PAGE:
1. BACK PAIN:
Back pain is one of the most common conditions used when applying for disability benefits. The more severe your back pain the more the pain will affect your ability to maintain regular full-time employment, no matter the physical nature of your position.
While back pain is not a diagnosed condition, it is an indicator of a condition. There are many spinal disorders that may cause significant back pain. Some of these disorders include stenosis, osteoarthritis, spondylosis, degenerative disc disease, and facet arthritis. As with most of these conditions, stenosis can occur in the neck, mid-back or lower back. Stenosis occurs when the space around the spinal cord narrows. Some of the typical symptoms of stenosis include burning pain in your upper and/or lower extremities, numbness or tingling, or weakness. Osteoarthritis can also occur at any level of the spine. Osteoarthritis is the breakdown of the cartilage of joints and discs.
Usually, this is a progressive condition, experienced by older individuals. These symptoms may include stiffness, weakness, or numbness. Spondylosis is a condition where the vertebrae in your spine slip out of place. The amount of slippage will be given a grade from I – IV. Grade IV slippage will usually require surgery for repair. Degenerative Disc disease is similar to osteoarthritis in that it typically is a progressive condition. This condition occurs when there is a loss of fluid in your spinal discs. Spinal discs are soft compressible discs that separates the interlocking vertebrae. The final condition, facet arthritis, occurs when there is inflammation in one or more of the facet joints. Facet joints are linking joints positioned along the spine’s vertebrae.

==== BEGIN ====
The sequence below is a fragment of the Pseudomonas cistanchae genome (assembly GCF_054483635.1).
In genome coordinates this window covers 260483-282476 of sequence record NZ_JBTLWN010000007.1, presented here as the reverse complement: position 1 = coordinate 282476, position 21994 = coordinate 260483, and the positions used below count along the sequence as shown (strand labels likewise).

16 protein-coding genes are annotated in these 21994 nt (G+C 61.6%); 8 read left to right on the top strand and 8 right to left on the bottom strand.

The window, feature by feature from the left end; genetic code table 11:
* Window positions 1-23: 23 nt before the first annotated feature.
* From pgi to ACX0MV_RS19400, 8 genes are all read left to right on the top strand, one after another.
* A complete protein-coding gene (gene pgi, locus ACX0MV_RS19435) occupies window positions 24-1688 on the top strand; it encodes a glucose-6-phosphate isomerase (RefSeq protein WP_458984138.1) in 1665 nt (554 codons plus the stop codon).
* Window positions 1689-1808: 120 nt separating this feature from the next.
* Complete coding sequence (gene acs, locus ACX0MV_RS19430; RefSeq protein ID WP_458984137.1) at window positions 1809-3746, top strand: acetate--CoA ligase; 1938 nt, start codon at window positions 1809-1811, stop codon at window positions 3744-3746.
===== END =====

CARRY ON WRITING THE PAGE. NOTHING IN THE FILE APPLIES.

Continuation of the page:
All of these conditions are typically treated either conservatively or surgically. Conservative treatment may include narcotic pain medication, physical therapy, or even spinal injections. Surgical intervention may include a fusion, decompression, or laminectomy.
2. HEART CONDITIONS:
There are several types of heart disease and cardiovascular issues which may affect your ability to work. Some of the main cardiovascular conditions I come across in my daily practice include coronary artery disease, congestive heart failure, heart attacks, or arrhythmias. Coronary artery disease occurs when plaque builds up in your arteries thereby narrowing your arteries and decreasing blood flow to your heart. Common symptoms of coronary artery disease include chest pain and shortness of breath. A complete blockage in one of your arteries will most likely cause a heart attack. Congestive heart failure occurs when the heart is pumping blood weaker than normal. As a result, your body is not getting enough oxygen. The third type of heart condition is arrhythmia. An arrhythmia is an irregular heartbeat. Meaning, your heart is beating out of rhythm. This can be either too fast or too slow. Treatment for any heart condition may include a recommendation to exercise or reduce your stress levels. Or, your cardiologist may prescribe medications or even surgical intervention.
When determining your eligibility for disability benefits, social security will consider how your cardiovascular condition affects your physical and/or psychological capacity. If severe enough, you may be approved for disability benefits.
3. PSYCHIATRIC CONDITIONS: